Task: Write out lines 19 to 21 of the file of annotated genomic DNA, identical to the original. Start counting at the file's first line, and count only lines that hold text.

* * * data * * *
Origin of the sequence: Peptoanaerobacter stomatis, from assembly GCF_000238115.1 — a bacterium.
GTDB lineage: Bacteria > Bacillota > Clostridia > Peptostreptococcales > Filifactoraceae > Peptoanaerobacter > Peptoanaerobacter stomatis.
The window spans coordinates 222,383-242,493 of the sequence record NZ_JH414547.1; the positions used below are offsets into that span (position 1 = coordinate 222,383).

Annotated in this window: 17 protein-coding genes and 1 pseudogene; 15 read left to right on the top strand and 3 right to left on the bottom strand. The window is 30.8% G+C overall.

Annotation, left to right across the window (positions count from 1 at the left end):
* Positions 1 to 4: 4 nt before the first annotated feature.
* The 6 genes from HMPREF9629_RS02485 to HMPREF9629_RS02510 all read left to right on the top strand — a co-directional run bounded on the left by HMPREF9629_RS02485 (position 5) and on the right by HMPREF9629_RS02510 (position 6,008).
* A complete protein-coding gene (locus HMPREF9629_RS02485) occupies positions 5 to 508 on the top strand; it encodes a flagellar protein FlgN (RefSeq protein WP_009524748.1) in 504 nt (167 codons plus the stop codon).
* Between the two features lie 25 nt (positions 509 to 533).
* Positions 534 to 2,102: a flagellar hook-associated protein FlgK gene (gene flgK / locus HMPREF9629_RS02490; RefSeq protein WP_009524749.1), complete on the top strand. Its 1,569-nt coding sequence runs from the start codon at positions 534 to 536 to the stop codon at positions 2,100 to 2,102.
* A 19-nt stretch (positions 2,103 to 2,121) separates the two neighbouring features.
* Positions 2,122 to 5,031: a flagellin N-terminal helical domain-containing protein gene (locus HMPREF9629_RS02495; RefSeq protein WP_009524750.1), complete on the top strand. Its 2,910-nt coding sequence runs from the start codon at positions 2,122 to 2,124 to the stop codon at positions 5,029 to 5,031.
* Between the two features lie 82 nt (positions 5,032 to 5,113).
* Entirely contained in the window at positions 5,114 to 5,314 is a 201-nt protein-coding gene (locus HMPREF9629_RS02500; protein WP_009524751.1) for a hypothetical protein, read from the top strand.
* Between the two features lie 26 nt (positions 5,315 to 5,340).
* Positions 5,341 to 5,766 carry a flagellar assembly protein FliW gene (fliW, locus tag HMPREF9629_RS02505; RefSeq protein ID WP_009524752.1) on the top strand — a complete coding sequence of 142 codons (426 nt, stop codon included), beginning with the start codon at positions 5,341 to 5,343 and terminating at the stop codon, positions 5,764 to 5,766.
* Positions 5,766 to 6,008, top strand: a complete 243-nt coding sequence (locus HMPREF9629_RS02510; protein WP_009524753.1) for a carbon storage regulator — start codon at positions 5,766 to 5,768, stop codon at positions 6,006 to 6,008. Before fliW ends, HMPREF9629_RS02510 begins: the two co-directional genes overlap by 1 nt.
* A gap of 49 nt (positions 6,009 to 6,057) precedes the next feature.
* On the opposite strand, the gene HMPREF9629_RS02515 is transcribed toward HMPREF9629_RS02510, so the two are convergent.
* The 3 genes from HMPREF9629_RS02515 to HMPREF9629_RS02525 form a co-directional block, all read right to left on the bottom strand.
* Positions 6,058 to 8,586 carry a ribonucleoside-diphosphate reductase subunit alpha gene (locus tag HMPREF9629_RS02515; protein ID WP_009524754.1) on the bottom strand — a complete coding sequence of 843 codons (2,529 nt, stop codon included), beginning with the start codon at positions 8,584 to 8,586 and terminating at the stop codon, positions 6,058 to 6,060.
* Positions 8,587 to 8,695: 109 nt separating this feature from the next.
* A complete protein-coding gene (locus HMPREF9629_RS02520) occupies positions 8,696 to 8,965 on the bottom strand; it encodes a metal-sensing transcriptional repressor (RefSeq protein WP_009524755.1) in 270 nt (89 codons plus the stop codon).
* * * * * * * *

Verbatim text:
* On the opposite strand, the gene HMPREF9629_RS02515 is transcribed toward HMPREF9629_RS02510, so the two are convergent.
* The 3 genes from HMPREF9629_RS02515 to HMPREF9629_RS02525 form a co-directional block, all read right to left on the bottom strand.
* Positions 6,058 to 8,586 carry a ribonucleoside-diphosphate reductase subunit alpha gene (locus tag HMPREF9629_RS02515; protein ID WP_009524754.1) on the bottom strand — a complete coding sequence of 843 codons (2,529 nt, stop codon included), beginning with the start codon at positions 8,584 to 8,586 and terminating at the stop codon, positions 6,058 to 6,060.